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It is well known that one can specify a complex structure on a real $C^\infty$ manifold in two equivalent ways: an atlas with holomorphic transition functions between charts and an integrable almost complex structure. One of the directions is straightforward. In the other direction, the celebrated Newlander–Nirenberg theorem states that an integrable almost complex structure induces a holomorphic atlas.

For real analytic manifolds, I know only the atlas method (transition functions between charts are real analytic). My question: does there exist for real analytic manifolds an analog of an almost complex structure, an integrability condition and an analog of the Newlander–Nirenberg theorem?

At the moment, my suspicion is that the right analog should be an almost CR structure and a corresponding integrability condition (whatever those are). But unfortunately I've not really seen this written anywhere.

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    $\begingroup$ This seems unlikely to me. The integrability condition for compkex analytic structures arises from the fact that a holomorphic function must satisfy the Cauchy-Riemann equations. I don't see any analogue for real analytic functions, where the condition appears to me to be just regularity condition. $\endgroup$ – Deane Yang Jun 27 '14 at 13:33
  • $\begingroup$ @DeaneYang, I wouldn't be quite so pessimistic. There is definitely some geometry involved. For instance, having a fixed analytic atlas fixes also a class of compatible embeddings in complex manifolds (and apparently, by results of Grauert, such embeddings always exist). On the other hand, instead of local charts and transition functions, there might be some global geometric structure that picks out the same class of embeddings. $\endgroup$ – Igor Khavkine Jun 27 '14 at 14:56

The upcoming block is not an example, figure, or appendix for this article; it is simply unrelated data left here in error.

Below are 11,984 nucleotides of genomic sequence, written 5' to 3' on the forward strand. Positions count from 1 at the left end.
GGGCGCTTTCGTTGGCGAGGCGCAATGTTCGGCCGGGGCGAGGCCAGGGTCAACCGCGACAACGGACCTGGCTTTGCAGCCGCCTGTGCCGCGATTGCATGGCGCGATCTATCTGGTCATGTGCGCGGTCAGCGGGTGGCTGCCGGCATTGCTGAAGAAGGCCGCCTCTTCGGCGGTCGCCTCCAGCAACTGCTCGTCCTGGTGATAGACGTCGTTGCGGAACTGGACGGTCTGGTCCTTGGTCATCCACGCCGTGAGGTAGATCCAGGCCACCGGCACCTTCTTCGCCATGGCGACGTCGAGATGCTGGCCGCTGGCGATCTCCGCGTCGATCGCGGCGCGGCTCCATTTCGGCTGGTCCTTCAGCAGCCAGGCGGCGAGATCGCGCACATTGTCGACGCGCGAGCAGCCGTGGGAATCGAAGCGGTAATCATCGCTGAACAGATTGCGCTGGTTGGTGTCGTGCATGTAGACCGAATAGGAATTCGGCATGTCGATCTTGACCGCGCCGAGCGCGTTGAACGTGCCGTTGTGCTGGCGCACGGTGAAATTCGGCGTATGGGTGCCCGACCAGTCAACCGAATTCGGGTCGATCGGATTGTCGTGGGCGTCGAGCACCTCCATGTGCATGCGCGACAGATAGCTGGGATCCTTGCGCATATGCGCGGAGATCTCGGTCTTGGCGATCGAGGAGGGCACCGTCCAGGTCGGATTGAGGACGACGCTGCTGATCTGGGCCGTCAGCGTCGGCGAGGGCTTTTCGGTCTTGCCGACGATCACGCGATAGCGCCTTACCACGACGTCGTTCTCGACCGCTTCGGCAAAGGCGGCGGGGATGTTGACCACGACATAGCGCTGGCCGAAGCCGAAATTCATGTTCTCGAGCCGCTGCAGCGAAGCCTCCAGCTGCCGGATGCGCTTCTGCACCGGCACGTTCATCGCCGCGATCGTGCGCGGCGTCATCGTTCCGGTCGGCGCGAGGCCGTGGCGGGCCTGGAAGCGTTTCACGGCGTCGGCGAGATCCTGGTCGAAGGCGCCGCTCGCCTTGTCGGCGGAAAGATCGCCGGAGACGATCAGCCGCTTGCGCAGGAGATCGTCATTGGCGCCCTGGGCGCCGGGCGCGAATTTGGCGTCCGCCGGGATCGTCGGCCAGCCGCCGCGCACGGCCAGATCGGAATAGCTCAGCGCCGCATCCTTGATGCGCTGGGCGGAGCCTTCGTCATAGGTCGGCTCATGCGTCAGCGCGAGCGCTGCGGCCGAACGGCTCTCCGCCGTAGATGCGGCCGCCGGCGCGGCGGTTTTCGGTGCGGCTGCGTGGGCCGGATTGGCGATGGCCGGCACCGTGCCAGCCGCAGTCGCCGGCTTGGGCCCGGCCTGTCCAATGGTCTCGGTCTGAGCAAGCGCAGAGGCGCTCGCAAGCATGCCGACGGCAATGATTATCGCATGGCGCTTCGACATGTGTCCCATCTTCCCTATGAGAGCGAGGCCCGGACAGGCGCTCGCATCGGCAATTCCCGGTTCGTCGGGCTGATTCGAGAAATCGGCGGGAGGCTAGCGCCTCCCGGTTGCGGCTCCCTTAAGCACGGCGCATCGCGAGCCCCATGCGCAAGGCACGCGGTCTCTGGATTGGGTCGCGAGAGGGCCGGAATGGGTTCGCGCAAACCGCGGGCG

• $\begingroup$ The comments below help me understand what you want. If I'm not mistaken, you want some kind of geometric structure that exists on, say, any closed smooth manifold and induces naturally a real analytic structure on the manifold. If so, I can say only that I have no clue how to do this. $\endgroup$ – Deane Yang Jun 28 '14 at 4:23
  • $\begingroup$ After some thought, it seems to me that CR structures do not really address your point. Any smooth real hypersurface of $\mathbb{C}^n$ is a CR manifold, be it real analytic or not. This means that any intrinsic real analytic structure you put on it will fail to match the would-be one induced from the embedding if the embedding is not real analytic. There is an extensive discussion of CR manifolds, both intrinsic and embedded, I've found in the book of S. Dragomir and G. Tomassini, "Differential Geometry and Analysis on CR Manifolds" (Birkhäuser, 2006). $\endgroup$ – Pedro Lauridsen Ribeiro Apr 8 '15 at 1:49
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I think this question can be addressed in a few ways. Two great answers have already been given:

  1. Real analytic is a regularity condition, while holomorphic is more algebraic, so you'd need a somewhat different condition than NN.
  2. Every $C^1$ manifold can be given a real analytic structure, so you don't even need a condition.

Let me add a third, more complicated, answer where we ask the real analytic structure to be adapted to the given data. To do this we have to go back and look at what the Newlander-Nirenberg theorem gives us, and then we will be able to adapt it to give a real analytic type result. So first

The Newlander-Nirenberg Theorem: Let $L_1,\ldots, L_m$ be smooth complex vector fields on a smooth manifold $M$. Suppose for each $\zeta\in M$ we have the following: